Contact: John Hartgen
TOTAL U.S. BANKRUPTCIES IN FIRST HALF OF 2008 UP 29
PERCENT FROM A YEAR AGO
August 27, 2008, Alexandria, Va.- The total number of U.S.
bankruptcies filed during the first six months of 2008 increased 29.2
percent over the same period in 2007, according to data released today
by the Administrative Office of the U.S. Courts. Total filings reached
522,205 during the first half of the calendar year of 2008 (January
1-June 30), compared to 404,090 cases filed over the same period in
“The continued rise in bankruptcies to their highest levels
since Congress changed the law points to the growing strain on family
budgets,” said ABI Executive Director Samuel J. Gerdano. “We
expect this trend to continue through the end of the year, with cases
surging past 1 million by year end.”
Filings by individuals or households with consumer debt increased
28.8 percent to 503,749 for the six-month period ending June 30, 2008,
from the 2007 first-half total of 391,105. The overall percentage of
consumers filing for chapter 13 protection fell slightly from 38.4
percent during the first half of 2007 (January 1-June 30) to 33.8
percent over the same period in 2008. Conversely, the first-half 2008
percentage of chapter 7 consumer filers increased to 66.1 percent from
the 61.6 percent recorded in the first half of 2007.
Business filings for the six-month period ending June 30, 2008,
totaled 18,456, representing a 42.1 percent increase over the first-half
2007 total of 12,985. Chapter 7 business liquidations increased to
13,002 in the first half of 2008, a 54.7 percent increase over the 8,404
business chapter 7 filings during the same period in 2007. Chapter 11
reorganizations also rose from 2,713 in the first half of 2007 to 3,470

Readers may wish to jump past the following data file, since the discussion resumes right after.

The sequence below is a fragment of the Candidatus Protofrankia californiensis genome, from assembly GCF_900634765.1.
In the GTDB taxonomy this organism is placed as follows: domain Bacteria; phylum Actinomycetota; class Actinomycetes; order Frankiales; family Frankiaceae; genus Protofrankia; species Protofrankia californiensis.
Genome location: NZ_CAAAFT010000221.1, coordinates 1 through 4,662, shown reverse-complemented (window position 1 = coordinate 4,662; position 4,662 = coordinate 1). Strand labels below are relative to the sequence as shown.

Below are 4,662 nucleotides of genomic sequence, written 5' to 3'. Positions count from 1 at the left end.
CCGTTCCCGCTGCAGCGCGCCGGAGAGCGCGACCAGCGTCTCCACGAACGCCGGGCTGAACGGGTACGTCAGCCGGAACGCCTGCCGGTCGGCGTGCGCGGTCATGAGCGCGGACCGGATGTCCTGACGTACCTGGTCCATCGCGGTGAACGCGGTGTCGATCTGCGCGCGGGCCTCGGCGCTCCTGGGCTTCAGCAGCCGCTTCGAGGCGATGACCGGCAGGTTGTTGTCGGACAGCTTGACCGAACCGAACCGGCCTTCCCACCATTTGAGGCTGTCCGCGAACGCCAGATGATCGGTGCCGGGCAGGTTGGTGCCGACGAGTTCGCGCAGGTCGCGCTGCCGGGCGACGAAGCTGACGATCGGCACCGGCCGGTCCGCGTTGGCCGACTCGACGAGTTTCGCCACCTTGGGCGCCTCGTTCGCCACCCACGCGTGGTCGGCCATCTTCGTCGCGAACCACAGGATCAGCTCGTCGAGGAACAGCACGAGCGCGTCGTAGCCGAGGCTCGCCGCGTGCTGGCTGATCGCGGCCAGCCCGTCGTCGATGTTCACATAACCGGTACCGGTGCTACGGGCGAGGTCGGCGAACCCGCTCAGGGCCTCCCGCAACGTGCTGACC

in the same period of 2008, a 27.9 percent increase.
The 276,510 total filings for the second calendar quarter 2008 (April
1-June 30) represented a 12.5 percent increase from the first quarter
2008 (Jan. 1-March 31) filings of 245,695. Business filings in the
second quarter of 2008 increased 11.8 percent to 9,743 over the 8,713
business filings in the first quarter. Of note, however, is that chapter
11 business filings decreased 8.5 percent in the second calendar quarter
of 2008 to 1,658 from the 1,812 filings of the first quarter of 2008.
Consumer filings increased 12.6 percent from 236,982 recorded in the
first quarter of 2008 to 266,767 in the second quarter.
The 967,831 total filings for the 12-month period ending June 30,
2008, represented a 28.9 percent from the same period in 2007, which
totaled 751,056. The bankruptcy filing rate per thousand U.S. residents
totaled 3.15 for all chapters during the 12-month period ending June 30,
2008, as 2.0 Americans per thousand filed for chapter 7 while 1.12 per
thousand filed for chapter 13 bankruptcy. Tennessee was the state with
the highest per capita filing rate in the country with 6.92 residents
per thousand filing in all chapters, and also had the highest per capita
filing rate for chapter 13 filings at 4.08. The state with the highest
per capita filing rate for chapter 7 bankruptcy was Michigan at 3.82 per